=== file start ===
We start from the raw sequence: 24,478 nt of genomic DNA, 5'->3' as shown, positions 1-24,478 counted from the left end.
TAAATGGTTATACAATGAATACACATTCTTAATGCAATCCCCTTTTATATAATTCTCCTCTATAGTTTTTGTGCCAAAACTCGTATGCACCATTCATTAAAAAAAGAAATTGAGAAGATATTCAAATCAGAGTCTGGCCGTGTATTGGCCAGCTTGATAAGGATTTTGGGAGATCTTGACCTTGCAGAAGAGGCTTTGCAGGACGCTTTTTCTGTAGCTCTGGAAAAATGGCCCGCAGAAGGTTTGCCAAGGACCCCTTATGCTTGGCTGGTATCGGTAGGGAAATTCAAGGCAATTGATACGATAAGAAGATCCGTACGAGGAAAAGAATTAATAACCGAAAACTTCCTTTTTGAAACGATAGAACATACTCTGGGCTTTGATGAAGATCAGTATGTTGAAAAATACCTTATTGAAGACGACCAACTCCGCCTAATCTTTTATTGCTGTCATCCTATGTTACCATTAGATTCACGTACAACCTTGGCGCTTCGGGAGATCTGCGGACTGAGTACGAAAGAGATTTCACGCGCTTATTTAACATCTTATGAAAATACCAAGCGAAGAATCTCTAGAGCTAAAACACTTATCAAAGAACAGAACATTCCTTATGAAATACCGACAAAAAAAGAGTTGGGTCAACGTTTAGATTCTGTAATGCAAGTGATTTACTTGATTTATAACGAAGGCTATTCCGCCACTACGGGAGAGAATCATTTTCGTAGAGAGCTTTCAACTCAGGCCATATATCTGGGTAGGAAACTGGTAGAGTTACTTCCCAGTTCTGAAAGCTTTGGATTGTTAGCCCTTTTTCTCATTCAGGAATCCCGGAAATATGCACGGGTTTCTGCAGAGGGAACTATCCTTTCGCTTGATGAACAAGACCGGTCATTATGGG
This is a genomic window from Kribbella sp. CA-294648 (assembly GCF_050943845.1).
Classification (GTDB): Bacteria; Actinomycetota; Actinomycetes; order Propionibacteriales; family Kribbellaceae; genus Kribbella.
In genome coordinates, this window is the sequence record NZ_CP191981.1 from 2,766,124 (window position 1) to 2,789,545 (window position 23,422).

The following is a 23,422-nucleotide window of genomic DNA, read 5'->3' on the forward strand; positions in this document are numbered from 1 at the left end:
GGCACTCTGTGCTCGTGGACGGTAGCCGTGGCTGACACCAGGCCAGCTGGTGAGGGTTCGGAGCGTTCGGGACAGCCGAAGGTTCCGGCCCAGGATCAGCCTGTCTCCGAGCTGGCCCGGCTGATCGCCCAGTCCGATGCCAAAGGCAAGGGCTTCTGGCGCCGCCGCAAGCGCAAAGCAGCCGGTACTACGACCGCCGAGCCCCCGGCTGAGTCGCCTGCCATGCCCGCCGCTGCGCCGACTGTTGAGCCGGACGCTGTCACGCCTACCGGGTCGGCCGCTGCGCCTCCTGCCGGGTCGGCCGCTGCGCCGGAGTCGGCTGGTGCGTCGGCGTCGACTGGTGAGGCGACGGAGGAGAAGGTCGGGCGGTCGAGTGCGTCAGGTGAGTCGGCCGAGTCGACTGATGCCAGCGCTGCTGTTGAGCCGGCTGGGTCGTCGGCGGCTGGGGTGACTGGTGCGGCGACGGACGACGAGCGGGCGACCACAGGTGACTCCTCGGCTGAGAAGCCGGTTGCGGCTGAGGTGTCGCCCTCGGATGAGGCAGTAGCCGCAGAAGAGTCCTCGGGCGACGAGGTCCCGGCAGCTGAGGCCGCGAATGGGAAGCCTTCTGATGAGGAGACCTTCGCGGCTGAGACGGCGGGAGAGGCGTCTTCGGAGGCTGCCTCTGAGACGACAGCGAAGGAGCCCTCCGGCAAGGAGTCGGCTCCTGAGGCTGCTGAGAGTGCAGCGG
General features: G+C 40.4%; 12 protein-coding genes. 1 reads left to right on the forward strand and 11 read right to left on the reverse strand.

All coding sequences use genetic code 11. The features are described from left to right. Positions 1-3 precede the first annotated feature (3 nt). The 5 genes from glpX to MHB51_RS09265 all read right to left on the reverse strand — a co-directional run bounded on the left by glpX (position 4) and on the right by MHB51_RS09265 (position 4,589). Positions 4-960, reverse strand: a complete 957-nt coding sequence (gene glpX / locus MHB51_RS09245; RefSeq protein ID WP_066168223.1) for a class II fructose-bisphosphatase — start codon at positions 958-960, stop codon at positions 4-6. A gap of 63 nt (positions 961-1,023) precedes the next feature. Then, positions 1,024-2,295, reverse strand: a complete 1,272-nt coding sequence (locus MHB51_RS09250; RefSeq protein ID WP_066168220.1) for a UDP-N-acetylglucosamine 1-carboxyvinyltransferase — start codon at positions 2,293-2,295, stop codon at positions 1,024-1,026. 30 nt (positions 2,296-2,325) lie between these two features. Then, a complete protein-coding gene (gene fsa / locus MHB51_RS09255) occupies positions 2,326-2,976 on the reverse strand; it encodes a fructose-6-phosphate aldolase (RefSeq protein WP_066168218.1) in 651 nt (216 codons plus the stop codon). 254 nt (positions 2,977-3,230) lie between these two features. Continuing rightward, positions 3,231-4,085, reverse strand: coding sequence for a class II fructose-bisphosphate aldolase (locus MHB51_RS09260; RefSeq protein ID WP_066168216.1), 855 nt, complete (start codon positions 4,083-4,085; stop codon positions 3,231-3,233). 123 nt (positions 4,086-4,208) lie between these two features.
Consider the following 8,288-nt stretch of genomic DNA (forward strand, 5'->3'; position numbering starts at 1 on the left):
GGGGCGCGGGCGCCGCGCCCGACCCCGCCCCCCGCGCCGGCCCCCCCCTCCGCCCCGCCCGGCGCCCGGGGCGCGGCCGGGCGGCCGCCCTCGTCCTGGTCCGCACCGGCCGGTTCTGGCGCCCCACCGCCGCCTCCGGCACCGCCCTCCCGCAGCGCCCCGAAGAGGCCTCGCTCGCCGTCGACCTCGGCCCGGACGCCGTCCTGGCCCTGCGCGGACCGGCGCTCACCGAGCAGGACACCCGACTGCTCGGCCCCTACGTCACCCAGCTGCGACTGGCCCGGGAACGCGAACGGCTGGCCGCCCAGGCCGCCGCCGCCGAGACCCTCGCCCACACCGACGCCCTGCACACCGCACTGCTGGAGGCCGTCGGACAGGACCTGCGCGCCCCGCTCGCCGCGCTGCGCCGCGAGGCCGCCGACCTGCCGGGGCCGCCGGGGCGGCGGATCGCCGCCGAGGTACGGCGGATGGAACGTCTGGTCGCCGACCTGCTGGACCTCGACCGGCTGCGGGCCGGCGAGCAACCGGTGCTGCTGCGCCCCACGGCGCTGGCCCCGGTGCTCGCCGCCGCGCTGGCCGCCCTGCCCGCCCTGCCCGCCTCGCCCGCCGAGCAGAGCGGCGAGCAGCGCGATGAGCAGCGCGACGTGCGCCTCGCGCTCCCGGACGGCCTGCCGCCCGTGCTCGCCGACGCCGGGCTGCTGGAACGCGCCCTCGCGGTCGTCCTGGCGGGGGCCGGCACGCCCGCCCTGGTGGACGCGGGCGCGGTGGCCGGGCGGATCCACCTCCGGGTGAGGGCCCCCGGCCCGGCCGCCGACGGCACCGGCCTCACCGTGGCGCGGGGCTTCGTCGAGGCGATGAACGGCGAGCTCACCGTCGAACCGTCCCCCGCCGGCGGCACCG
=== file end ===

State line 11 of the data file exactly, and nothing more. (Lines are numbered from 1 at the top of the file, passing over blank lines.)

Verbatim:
GGGGCGCGGGCGCCGCGCCCGACCCCGCCCCCCGCGCCGGCCCCCCCCTCCGCCCCGCCCGGCGCCCGGGGCGCGGCCGGGCGGCCGCCCTCGTCCTGGTCCGCACCGGCCGGTTCTGGCGCCCCACCGCCGCCTCCGGCACCGCCCTCCCGCAGCGCCCCGAAGAGGCCTCGCTCGCCGTCGACCTCGGCCCGGACGCCGTCCTGGCCCTGCGCGGACCGGCGCTCACCGAGCAGGACACCCGACTGCTCGGCCCCTACGTCACCCAGCTGCGACTGGCCCGGGAACGCGAACGGCTGGCCGCCCAGGCCGCCGCCGCCGAGACCCTCGCCCACACCGACGCCCTGCACACCGCACTGCTGGAGGCCGTCGGACAGGACCTGCGCGCCCCGCTCGCCGCGCTGCGCCGCGAGGCCGCCGACCTGCCGGGGCCGCCGGGGCGGCGGATCGCCGCCGAGGTACGGCGGATGGAACGTCTGGTCGCCGACCTGCTGGACCTCGACCGGCTGCGGGCCGGCGAGCAACCGGTGCTGCTGCGCCCCACGGCGCTGGCCCCGGTGCTCGCCGCCGCGCTGGCCGCCCTGCCCGCCCTGCCCGCCTCGCCCGCCGAGCAGAGCGGCGAGCAGCGCGATGAGCAGCGCGACGTGCGCCTCGCGCTCCCGGACGGCCTGCCGCCCGTGCTCGCCGACGCCGGGCTGCTGGAACGCGCCCTCGCGGTCGTCCTGGCGGGGGCCGGCACGCCCGCCCTGGTGGACGCGGGCGCGGTGGCCGGGCGGATCCACCTCCGGGTGAGGGCCCCCGGCCCGGCCGCCGACGGCACCGGCCTCACCGTGGCGCGGGGCTTCGTCGAGGCGATGAACGGCGAGCTCACCGTCGAACCGTCCCCCGCCGGCGGCACCG